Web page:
Rhythm of War Chapters 4-5
Here's an annotation for these chapters! One of the most revised sequences of this book were these Shallan chapters--continuing through the entire novel. As I have said elsewhere, I originally designed Shallan's mental state to be a more fantastical look at something like Dissociative Identity Disorder. (Like the fantastical look at Schizophrenia I did with Stephen Leeds.)
I was fascinated by how something like mental health challenges relating to identity would intersect with magic that let you quite literally become someone else. The original version of this was for a character I wrote in Dragonsteel--which I'll eventually release to the public like I've done with TWOK Prime.
In this series, however, I've found myself leaning away from the fantastical elements more and more, and trying to lean into the real science and best mental health practices. This is because I've realized that having Shallan's ailment be completely fantastical was both irresponsible (in representation terms) and less realistic. Where I settled earlier in the series was in representing not someone with a fantastical disease, but someone with a very real disease--that is exacerbated by fantastical elements.
Because of this, I listened very hard to my beta readers on Shallan, particularly those with specific experience in this area. In the original draft of these scenes, for example, Shallan wasn't shifting between the various alters of herself nearly as often--and with some feedback, I tweaked that, and found it not only worked better in a realism way, but it also read far, far better. It's simply more interesting to see Shallan's different aspects doing different things, thinking different ways.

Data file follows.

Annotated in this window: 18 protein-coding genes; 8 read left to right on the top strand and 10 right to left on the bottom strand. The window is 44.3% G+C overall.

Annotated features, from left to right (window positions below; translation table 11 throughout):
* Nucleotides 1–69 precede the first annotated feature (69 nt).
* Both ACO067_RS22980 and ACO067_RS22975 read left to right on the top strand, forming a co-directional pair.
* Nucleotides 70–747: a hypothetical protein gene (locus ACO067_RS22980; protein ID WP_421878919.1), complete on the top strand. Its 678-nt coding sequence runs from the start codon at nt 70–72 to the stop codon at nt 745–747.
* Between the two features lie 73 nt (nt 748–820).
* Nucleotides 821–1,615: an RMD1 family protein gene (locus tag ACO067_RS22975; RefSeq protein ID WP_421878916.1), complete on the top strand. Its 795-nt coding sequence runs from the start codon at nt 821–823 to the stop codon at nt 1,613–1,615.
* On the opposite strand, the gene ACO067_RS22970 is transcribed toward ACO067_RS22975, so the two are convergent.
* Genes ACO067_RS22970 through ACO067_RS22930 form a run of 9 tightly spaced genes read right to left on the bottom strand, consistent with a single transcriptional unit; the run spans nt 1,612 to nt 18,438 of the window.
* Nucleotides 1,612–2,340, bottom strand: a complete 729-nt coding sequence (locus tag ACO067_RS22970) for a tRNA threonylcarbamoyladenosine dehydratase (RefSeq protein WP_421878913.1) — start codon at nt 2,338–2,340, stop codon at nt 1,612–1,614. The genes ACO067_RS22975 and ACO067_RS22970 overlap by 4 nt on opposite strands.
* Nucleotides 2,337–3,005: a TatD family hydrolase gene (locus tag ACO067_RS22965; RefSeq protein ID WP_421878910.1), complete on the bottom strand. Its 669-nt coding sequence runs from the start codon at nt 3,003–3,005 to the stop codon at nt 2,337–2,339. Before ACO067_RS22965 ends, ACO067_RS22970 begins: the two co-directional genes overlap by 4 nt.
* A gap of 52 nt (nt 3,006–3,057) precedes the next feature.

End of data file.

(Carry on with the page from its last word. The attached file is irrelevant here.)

Some of the most satisfying moments in revisions come when you try something different, and find that it's what you wanted to do all along--but didn't quite know how to accomplish until a comment nudges you.
Just had a random idea regarding the Dragonsteel character, could it be Bavadin? (the avatar forming seems in line with this)
That's interesting that you had this DID direction planned for Shallan since the beginning (pre-Way of Kings I presume). I had just assumed it was something that you developed in between WoR and Oathbringer. I know you've commented on subjects related to this before - but in light of what you're saying about leaning away from the fantastical, I'm curious to know if you think that if Shallan had become, say, an Edgedancer instead (or just never continued in her truths), that she would have developed DID and those aspects regardless? Or would she just have had her trauma manifest in other ways (such as other dissociative disorders like depersonalization/derealization/amnesia)?
I would say that she would have gone the same way she has, but the manifestations of her disassociation would have been different. But this is something I could perhaps waver on.
I've seen quotes from you before that you didn't intend her to actually have DID, is that just about it originally being more fantastical, and now you're trying to make it actually be realistic more?
Yes, that's what is happening here. I originally shied away from it, as I didn't want to open that can of worms--but then, I realized I was opening it anyway, and the only way to be honest was to admit what I was doing and get some people who have DID themselves to advise me.
I think, in hindsight, I was trying to take too much of an easy path--and the path that didn't require me to do the work like I needed to
Aha! So that's what you did. I immediately noted in the first chapters that Shallan's illness seemed to have gotten worse. I thought that it was you alludIng to a downward spiral of the characters in conjunction with the world of Roshar - which made sense because, if you place a mentally ill person in a world with no access to mental healthcare and then make their situation worse, what would happen? Their mental illness would get worse.
I'm surprised that it was just a change in the way you write her.
If you had the option to go back and revise all of her chapters that way, would you?
Because as it is, the real-ness and definition of her other egos reads like a downward spiral.
What you're noticing is not just me changing the way I'm writing her. More, I realized that her downward spiral was going to require me to actively deal with her mental illness in a responsible way, if that makes sense.
I wouldn't change much about the past books. It was more that I realized that the place she was going in this one required a more delicate touch than I could manage without some expert help.